The vote totals on two different statewide referenda in Ohio on Tuesday offer ample evidence of what is currently troubling to the nation’s citizenry.
In overwhelming numbers – roughly 66 percent in both cases – voters rejected Issue 2, an attempt to deny public employees the right to bargain collectively, and by the same overwhelming majority rejected the individual mandate that would require them to purchase insurance under the health care reform law passed by Congress.
The media punditocracy variously described these results as evidence of advantage to either Democrats of Republicans, depending on the political leaning of the “pundit.” But none took note of the underlying force of opinion that appears to have animated identical voting behavior by voters on two very disparate referenda, both of which pitted the political parties against each other.
People are simply revolting against centralized authority that attempts to deny them the final say in their own well being, whether the issue is their right to a voice in their economic affairs or their right to choose whether or not they invest in health insurance.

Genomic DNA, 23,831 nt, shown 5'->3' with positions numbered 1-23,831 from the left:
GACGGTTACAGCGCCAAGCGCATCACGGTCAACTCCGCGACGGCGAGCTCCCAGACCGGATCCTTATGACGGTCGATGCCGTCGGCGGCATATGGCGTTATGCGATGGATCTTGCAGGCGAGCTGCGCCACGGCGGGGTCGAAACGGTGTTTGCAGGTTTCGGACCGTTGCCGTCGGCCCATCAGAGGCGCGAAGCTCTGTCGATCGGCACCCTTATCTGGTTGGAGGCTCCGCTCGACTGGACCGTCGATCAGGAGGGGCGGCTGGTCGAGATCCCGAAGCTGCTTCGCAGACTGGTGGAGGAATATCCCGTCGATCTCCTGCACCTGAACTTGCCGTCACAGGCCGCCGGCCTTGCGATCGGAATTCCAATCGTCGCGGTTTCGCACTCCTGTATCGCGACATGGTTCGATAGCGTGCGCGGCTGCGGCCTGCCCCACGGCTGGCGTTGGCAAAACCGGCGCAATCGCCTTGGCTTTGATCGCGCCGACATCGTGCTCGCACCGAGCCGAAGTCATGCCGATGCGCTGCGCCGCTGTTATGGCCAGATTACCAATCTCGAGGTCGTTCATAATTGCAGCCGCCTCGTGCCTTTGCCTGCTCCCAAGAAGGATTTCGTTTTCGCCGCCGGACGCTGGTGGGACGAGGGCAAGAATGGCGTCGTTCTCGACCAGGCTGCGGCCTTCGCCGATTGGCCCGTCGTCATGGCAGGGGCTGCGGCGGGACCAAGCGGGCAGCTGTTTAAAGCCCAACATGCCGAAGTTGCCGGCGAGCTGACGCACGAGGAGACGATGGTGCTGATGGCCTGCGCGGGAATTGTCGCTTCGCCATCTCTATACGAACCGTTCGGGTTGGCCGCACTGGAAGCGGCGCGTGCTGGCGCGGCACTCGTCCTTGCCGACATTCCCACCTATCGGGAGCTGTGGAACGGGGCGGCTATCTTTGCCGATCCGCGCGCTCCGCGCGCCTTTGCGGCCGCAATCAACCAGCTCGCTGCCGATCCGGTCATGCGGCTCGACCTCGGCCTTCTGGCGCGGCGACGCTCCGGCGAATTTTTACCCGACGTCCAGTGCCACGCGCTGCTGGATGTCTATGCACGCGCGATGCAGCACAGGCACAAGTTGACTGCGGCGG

As a lifelong advocate for workers’ rights, it would be nice to conclude that the resounding defeat of Issue 2 betokens renewed support for unions, but there is much evidence in current survey research to suggest otherwise.
It is not a renewed regard for collective bargaining, one suspects, that caused an overwhelming majority of Ohioans to reject Issue 2, but rather a growing fear that everyday citizens are being rendered voiceless by the dogmatic dictates of elected officials, few of whom appear to be free from the grip of powerful interests.
The public is crying out for a voice on matters in which they feel increasingly voiceless, whether that outcry is the anti-government rhetoric of the Tea Party or the growing presence of Occupy Wall Street in 70 cities across the nation.
Rebellion against a political plutocracy deaf to calls for collaborative problem solving is in the air, and growing louder with each passing day.
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